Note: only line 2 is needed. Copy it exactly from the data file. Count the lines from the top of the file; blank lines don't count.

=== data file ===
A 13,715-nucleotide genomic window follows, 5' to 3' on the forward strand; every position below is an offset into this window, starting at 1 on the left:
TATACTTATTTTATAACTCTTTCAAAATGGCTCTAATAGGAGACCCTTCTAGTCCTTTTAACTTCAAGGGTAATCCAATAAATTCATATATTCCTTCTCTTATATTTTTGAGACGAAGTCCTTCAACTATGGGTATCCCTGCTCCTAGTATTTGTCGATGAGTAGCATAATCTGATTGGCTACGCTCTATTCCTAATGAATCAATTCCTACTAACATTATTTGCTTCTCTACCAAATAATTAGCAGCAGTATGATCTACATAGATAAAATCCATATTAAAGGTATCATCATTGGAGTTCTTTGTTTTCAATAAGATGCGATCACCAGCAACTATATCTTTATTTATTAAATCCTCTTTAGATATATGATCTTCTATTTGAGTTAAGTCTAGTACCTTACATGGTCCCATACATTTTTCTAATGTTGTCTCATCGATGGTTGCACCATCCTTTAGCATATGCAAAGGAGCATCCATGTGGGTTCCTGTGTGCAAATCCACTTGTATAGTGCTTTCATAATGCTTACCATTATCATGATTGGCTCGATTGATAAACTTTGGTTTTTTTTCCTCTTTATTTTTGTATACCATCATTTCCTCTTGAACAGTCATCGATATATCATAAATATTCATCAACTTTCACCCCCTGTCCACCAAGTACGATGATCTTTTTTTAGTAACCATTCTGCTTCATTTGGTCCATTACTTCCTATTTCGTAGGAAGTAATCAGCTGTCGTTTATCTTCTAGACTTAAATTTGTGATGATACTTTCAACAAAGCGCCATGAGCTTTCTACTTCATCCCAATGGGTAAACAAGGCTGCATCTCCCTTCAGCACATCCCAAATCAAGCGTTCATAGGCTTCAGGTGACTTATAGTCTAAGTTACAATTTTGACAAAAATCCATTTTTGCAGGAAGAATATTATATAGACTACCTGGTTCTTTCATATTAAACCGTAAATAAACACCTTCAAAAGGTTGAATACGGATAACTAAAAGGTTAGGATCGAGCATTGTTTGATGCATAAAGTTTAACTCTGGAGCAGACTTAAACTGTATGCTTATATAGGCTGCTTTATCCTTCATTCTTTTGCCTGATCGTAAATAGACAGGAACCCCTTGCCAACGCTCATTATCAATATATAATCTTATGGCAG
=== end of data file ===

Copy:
TATACTTATTTTATAACTCTTTCAAAATGGCTCTAATAGGAGACCCTTCTAGTCCTTTTAACTTCAAGGGTAATCCAATAAATTCATATATTCCTTCTCTTATATTTTTGAGACGAAGTCCTTCAACTATGGGTATCCCTGCTCCTAGTATTTGTCGATGAGTAGCATAATCTGATTGGCTACGCTCTATTCCTAATGAATCAATTCCTACTAACATTATTTGCTTCTCTACCAAATAATTAGCAGCAGTATGATCTACATAGATAAAATCCATATTAAAGGTATCATCATTGGAGTTCTTTGTTTTCAATAAGATGCGATCACCAGCAACTATATCTTTATTTATTAAATCCTCTTTAGATATATGATCTTCTATTTGAGTTAAGTCTAGTACCTTACATGGTCCCATACATTTTTCTAATGTTGTCTCATCGATGGTTGCACCATCCTTTAGCATATGCAAAGGAGCATCCATGTGGGTTCCTGTGTGCAAATCCACTTGTATAGTGCTTTCATAATGCTTACCATTATCATGATTGGCTCGATTGATAAACTTTGGTTTTTTTTCCTCTTTATTTTTGTATACCATCATTTCCTCTTGAACAGTCATCGATATATCATAAATATTCATCAACTTTCACCCCCTGTCCACCAAGTACGATGATCTTTTTTTAGTAACCATTCTGCTTCATTTGGTCCATTACTTCCTATTTCGTAGGAAGTAATCAGCTGTCGTTTATCTTCTAGACTTAAATTTGTGATGATACTTTCAACAAAGCGCCATGAGCTTTCTACTTCATCCCAATGGGTAAACAAGGCTGCATCTCCCTTCAGCACATCCCAAATCAAGCGTTCATAGGCTTCAGGTGACTTATAGTCTAAGTTACAATTTTGACAAAAATCCATTTTTGCAGGAAGAATATTATATAGACTACCTGGTTCTTTCATATTAAACCGTAAATAAACACCTTCAAAAGGTTGAATACGGATAACTAAAAGGTTAGGATCGAGCATTGTTTGATGCATAAAGTTTAACTCTGGAGCAGACTTAAACTGTATGCTTATATAGGCTGCTTTATCCTTCATTCTTTTGCCTGATCGTAAATAGACAGGAACCCCTTGCCAACGCTCATTATCAATATATAATCTTATGGCAG